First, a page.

Texas A&M scored a touchdown after forcing Arkansas to punt on the ensuing possession and took advantage of a short field from the 15-yard line after an Arkansas fumble. Trayveon Williams did the honors on the first touchdown with a 33-yard scamper and Christian Kirk got his hands on a pass from Knight after the Razorbacks’ fumble.

Four games into the season and there appears to be enough evidence to suggest this Texas A&M defense has improved, and that helps make Texas A&M a formidable player in the SEC West moving forward. Is it ready to take down Alabama? Probably not, but the Aggies have the look of the second-best team in the SEC behind the defending national champions. Arkansas still has the potential to play spoiler with anyone on their schedule though, including Alabama.

Knight was a machine for the Aggies, ending his night with 225 passing yards, two passing touchdowns, a game-high 157 rushing yards and two rushing touchdowns. Arkansas quarterback passed for 371 yards and two scores, but took a beating all night.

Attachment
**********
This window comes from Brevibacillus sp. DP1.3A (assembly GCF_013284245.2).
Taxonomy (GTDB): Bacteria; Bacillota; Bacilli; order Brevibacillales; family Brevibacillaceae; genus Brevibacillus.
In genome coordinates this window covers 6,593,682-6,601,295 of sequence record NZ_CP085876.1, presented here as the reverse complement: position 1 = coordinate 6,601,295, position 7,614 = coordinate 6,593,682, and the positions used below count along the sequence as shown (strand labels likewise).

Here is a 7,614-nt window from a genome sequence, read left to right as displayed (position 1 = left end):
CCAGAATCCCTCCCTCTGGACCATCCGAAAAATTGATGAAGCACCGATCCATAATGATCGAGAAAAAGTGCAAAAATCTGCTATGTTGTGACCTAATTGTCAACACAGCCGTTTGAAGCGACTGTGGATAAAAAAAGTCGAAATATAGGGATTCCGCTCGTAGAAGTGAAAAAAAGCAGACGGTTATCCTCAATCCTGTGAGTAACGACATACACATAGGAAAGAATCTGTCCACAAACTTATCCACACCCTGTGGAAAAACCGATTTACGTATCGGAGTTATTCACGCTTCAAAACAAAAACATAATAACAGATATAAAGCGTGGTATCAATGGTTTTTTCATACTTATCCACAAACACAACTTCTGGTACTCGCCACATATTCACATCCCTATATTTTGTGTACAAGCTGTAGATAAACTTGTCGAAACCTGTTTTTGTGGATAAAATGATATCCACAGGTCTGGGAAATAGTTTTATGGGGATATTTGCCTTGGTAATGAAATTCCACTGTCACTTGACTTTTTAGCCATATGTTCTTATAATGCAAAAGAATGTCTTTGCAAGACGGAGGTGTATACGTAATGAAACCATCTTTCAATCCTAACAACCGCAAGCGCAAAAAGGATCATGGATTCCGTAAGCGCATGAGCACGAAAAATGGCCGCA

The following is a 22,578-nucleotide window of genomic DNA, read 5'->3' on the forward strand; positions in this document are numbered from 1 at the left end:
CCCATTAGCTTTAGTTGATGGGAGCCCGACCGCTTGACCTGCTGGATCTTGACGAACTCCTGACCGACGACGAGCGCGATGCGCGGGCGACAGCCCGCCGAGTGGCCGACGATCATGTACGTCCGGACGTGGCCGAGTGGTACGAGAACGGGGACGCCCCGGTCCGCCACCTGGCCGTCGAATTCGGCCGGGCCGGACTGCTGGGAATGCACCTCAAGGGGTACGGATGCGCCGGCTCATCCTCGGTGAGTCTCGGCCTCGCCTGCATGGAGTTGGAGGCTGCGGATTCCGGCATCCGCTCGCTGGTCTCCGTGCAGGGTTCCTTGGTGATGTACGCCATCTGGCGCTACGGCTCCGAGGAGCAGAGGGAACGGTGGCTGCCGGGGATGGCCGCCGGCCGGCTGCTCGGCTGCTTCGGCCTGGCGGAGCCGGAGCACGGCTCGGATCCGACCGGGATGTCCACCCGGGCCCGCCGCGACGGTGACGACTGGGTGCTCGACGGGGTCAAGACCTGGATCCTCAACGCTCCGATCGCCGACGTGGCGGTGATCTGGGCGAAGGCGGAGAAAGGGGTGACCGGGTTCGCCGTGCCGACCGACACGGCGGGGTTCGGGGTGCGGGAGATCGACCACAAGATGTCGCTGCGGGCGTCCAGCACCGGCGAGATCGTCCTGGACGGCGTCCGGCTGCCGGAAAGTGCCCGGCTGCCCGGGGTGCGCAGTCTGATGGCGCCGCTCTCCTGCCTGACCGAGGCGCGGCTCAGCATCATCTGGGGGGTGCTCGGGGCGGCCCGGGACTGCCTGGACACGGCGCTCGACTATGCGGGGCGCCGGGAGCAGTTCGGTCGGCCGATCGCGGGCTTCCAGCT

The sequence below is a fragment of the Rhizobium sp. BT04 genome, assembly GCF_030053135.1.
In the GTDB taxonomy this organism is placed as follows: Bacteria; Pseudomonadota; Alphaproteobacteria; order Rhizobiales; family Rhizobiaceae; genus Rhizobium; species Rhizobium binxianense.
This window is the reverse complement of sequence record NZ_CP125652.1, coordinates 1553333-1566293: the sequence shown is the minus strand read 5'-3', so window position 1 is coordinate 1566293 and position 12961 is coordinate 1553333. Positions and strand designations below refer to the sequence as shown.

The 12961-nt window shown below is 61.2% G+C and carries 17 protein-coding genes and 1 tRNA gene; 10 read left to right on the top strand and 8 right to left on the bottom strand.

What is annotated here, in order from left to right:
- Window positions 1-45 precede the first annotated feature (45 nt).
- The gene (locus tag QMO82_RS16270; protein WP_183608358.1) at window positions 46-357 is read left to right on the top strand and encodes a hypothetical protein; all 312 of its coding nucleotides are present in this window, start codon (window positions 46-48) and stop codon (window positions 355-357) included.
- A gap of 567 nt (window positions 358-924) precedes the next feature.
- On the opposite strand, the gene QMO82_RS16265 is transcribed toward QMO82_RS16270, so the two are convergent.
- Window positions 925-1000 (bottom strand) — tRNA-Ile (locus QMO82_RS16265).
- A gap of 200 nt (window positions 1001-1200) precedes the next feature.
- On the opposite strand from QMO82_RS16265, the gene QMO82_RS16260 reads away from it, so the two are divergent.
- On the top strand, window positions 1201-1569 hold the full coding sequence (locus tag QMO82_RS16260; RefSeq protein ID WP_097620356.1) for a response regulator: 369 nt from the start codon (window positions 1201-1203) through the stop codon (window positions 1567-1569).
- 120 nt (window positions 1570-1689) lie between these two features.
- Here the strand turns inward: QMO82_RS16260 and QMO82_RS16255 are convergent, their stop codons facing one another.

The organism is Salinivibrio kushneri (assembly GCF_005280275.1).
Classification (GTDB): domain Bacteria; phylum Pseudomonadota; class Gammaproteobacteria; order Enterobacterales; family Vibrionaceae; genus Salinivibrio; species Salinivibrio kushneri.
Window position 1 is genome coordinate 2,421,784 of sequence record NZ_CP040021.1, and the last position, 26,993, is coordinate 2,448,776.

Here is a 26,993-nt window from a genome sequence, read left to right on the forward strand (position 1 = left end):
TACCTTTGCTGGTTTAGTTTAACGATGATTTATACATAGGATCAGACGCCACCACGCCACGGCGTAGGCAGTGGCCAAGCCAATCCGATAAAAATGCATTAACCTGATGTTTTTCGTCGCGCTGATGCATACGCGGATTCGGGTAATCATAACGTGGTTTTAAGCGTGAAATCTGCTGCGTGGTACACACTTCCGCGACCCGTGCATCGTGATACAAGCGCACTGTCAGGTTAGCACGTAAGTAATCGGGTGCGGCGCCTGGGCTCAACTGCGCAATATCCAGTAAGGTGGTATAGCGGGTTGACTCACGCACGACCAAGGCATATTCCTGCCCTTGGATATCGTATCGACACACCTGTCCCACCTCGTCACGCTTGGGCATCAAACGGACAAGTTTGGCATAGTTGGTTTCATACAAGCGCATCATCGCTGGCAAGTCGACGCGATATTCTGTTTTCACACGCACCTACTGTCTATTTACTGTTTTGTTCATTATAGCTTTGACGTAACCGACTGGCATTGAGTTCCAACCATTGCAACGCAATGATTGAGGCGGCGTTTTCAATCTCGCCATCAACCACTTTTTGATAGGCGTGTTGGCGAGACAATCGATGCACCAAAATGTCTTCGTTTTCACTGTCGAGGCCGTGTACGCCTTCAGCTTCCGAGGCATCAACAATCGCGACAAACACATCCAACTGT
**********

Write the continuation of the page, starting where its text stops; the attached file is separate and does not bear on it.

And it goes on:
Texas A&M is 4-0 for the third straight season under Kevin Sumlin. The last time Texas A&M went 4-0 in three straight seasons was 1939-1941. It is also the third straight undefeated September for Texas A&M, which was last achieved from 1997 through 1999. The hot seat talk has been nowhere to be heard in College Station this season.

Arkansas gets a likely breather next week when they return home to host Alcorn State. A home game against Alabama looms after that. Texas A&M will stay in SEC play next week when they head to South Carolina. The Gamecocks are coming off a 17-10 loss at Kentucky.